One third of single parents in the UK feel they would be financially better off on benefits than in employment, according to new research.
Loan price comparison site FairMoney.com recently conducted the study, "One-man band families", to examine how single parent families are affected during continued stages of political impasse.
The organisation said there are 1.7 million single parent families in the UK and this research has been produced to raise awareness for the “dwindling state of personal finances that are being neglected up and down the breadth of the nation”.
Findings of the research include:
FairMoney.com has called upon Gavin Williamson and Robert Jenrick, the secretary of states for education and housing, communities and local government, respectively, to take note of the research and their suggestions to help secure the finances to single parents across Britain.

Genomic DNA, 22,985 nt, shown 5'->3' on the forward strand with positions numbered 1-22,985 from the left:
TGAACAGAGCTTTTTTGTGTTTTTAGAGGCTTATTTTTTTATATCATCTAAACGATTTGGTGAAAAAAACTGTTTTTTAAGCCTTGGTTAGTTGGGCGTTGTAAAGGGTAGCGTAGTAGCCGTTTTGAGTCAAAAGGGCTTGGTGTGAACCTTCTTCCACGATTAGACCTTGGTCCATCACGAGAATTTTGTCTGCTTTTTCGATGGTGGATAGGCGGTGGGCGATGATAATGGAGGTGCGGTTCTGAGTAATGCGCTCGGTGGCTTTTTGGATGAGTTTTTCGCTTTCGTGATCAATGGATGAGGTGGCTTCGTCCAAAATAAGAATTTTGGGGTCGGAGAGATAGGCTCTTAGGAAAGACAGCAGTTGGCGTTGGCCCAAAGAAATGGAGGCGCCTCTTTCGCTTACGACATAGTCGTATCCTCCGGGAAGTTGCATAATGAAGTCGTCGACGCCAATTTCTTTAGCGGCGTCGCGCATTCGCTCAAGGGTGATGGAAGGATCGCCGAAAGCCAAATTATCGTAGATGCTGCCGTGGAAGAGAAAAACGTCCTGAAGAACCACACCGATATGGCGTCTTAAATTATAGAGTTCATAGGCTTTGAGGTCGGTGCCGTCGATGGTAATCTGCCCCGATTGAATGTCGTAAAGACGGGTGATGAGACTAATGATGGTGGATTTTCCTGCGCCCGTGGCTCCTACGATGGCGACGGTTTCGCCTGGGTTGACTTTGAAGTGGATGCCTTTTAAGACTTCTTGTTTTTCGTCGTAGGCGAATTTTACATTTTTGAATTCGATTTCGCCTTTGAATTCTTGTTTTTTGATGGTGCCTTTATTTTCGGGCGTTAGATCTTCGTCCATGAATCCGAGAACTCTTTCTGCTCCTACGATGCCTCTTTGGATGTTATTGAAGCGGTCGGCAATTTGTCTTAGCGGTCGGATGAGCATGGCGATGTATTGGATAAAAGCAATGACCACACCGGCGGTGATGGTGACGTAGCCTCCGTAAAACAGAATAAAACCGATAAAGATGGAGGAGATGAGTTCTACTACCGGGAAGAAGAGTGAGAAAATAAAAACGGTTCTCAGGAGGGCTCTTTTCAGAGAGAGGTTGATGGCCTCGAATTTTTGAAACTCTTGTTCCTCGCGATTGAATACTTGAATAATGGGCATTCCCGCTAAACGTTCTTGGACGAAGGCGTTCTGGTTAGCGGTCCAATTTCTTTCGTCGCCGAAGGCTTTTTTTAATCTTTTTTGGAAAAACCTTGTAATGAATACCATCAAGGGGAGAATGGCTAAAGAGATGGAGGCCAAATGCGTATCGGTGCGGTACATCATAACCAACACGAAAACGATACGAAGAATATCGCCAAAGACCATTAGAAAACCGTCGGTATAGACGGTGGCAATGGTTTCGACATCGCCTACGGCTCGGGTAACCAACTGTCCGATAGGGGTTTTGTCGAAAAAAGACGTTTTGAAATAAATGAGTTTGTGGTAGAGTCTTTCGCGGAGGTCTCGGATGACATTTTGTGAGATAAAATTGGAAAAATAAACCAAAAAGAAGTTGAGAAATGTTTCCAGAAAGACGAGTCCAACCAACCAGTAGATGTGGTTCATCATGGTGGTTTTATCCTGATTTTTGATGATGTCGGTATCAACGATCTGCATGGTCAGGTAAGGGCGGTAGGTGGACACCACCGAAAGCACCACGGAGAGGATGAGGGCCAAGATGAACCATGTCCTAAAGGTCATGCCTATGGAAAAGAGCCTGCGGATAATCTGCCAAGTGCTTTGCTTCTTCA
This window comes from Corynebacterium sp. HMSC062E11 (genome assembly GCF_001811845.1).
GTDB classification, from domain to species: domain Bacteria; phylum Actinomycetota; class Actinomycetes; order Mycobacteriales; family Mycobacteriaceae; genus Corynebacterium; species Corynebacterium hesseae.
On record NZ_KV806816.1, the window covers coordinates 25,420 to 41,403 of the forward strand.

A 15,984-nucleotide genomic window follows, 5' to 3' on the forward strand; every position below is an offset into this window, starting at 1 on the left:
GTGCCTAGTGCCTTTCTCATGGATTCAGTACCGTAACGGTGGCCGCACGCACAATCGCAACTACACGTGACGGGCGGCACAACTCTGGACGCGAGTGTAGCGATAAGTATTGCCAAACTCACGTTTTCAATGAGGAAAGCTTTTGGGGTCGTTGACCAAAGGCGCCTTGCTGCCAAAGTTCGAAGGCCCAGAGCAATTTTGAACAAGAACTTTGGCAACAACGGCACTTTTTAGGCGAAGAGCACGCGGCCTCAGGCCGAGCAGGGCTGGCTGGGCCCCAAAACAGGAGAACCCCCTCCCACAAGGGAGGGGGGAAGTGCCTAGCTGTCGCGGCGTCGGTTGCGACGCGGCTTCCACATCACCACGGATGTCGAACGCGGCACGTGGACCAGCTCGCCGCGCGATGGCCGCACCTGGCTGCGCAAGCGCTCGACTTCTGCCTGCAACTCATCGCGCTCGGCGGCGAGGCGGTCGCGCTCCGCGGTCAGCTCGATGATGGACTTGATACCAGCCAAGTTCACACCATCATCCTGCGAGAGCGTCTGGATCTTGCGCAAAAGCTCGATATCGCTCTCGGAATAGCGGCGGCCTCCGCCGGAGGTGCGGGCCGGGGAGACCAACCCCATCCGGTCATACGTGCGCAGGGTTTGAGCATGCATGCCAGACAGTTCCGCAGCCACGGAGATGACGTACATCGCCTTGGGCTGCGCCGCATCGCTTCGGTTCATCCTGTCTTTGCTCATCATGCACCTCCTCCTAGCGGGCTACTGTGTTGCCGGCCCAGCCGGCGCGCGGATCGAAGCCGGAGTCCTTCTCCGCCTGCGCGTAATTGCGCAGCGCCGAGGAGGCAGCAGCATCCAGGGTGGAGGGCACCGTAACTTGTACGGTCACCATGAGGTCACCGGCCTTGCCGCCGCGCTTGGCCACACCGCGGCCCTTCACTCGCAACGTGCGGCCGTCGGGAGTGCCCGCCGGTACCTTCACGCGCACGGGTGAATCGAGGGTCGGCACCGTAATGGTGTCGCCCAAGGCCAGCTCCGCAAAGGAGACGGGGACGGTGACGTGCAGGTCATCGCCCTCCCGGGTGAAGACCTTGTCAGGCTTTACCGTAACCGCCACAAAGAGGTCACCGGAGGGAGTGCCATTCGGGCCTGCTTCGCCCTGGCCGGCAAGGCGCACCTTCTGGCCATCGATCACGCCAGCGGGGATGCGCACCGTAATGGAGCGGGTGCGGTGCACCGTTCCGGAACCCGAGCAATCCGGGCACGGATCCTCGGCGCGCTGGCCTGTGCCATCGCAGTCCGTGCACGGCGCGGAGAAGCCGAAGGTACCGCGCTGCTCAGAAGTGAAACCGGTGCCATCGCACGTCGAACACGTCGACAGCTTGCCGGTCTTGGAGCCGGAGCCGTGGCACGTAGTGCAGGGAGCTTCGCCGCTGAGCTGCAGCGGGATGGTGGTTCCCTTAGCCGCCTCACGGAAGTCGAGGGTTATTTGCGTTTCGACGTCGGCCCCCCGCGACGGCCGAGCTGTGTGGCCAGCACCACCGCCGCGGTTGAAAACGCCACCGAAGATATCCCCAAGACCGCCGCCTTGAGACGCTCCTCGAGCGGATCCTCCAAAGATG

Dr Roger Gewolb, founder and executive chairman of FairMoney.com, said: “Firstly, we need to do more to protect the high-street bank. Since 2015, a third of all banks on the British high-street have been closed. Not only do these banks provide secured loans for those in need, but they offer accessible and face to face financial advice. Through conversations, those who are most vulnerable are less likely to make rash decisions that would in fact worsen their financial position.
“Secondly, we want to make a plea for greater school bursaries – 26 percent of people feel that their child’s school offers little to no support for single parents. There must be more provisions in place to assist vulnerable families. Working class and low-income family children are being held back not through a lack of effort, but due to road-blocks that tarnish their school experience. If 21 percent of single parents feel like they are letting their children down due to their financial situation, that tells you all you need to know. This problem needs to be addressed with haste.
“Thirdly, there needs to be greater provisions for fairer loans and finance. Since the financial crash in 2008, the large banks have been reluctant to lend money in the same quantities and frequencies.”